According to the Centers for Disease Control and Prevention (CDC), although infectious diseases are a frightening prospect, widespread outbreaks of infectious disease after hurricanes are not common in the United States. Rare and deadly exotic diseases, such as cholera or typhoid, do not suddenly break out after hurricanes and floods in areas where such diseases do not naturally occur.
Communicable disease outbreaks of diarrhea and respiratory illness can occur when water and sewage systems are not working and personal hygiene is hard to maintain as a result of a disaster. However, no disease outbreaks have been reported as of Sept. 3, 2005, in areas affected by Hurricane Katrina.
The CDC also emphasizes:
-- Decaying bodies create very little risk for major disease outbreaks.
-- Outbreaks of infectious diseases following hurricanes are rare in developed countries (such as the United States) and only slightly more common in the developing world.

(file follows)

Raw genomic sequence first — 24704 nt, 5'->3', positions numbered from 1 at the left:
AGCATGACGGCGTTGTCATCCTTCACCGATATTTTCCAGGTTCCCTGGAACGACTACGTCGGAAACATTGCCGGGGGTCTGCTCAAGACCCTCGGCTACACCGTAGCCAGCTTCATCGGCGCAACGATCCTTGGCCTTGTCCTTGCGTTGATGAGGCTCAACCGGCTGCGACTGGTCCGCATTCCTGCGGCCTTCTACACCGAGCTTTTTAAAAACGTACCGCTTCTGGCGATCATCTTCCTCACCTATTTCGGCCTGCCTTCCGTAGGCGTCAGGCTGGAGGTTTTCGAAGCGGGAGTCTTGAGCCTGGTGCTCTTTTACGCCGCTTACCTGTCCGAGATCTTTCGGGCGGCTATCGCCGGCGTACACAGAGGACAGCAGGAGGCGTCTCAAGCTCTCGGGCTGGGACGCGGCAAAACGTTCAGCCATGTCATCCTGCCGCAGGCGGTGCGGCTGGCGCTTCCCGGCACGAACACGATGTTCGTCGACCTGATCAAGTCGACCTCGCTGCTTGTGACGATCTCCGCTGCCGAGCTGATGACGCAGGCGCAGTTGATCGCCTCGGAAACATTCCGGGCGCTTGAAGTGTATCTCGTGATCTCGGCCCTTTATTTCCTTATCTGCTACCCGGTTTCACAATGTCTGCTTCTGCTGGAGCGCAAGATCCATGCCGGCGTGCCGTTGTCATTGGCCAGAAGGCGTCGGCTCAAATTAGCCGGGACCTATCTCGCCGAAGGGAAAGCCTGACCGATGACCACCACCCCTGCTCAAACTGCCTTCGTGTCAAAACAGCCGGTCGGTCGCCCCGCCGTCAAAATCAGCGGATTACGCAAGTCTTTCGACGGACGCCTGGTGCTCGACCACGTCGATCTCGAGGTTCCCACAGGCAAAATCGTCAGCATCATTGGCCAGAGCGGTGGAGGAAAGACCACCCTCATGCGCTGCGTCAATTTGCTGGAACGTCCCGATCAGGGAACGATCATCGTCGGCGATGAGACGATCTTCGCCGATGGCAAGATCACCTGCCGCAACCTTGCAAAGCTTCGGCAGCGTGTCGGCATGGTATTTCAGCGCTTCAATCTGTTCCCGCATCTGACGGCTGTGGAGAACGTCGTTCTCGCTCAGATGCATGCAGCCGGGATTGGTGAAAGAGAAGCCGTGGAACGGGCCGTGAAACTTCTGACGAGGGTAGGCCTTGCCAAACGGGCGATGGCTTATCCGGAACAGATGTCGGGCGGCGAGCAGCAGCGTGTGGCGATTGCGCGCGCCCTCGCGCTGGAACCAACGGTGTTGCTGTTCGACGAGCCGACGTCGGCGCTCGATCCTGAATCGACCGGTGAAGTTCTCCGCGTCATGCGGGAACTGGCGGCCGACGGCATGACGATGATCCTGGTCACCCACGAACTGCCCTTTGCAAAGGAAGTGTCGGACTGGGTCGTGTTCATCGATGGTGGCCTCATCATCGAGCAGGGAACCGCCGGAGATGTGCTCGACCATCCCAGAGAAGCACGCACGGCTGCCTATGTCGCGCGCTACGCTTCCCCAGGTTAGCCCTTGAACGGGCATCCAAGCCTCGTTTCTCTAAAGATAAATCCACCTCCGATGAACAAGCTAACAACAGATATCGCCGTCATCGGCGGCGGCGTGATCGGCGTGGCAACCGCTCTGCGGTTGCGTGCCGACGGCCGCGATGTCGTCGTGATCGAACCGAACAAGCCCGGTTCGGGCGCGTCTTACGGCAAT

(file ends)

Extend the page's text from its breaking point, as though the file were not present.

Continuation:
-- Numbers of short-term, self-limiting gastrointestinal illnesses and respiratory infections sometimes increase in developed countries. However, numbers of communicable diseases (including gastrointestinal and respiratory illnesses as well as cholera and typhoid) more typically do not increase in either developed or developing countries.
-- Unless a disease is brought into a disaster area from elsewhere, any outbreaks that occur are almost always from diseases that were already in the disaster-affected area before the disaster struck.
--Because cholera and typhoid are not commonly found in the U.S. gulf states area, it is very unlikely that they would occur after Hurricane Katrina.
-- Communicable disease outbreaks can occur when sanitation and hygiene are compromised as a result of a disaster.
As has been the case in past hurricanes, the U.S. Department of Health and Human Services quickly sets up tracking systems that monitor illnesses in hurricane-affected areas. In the unlikely event that a disease outbreak occurs, these systems provide an early warning that enables a prompt public-health response.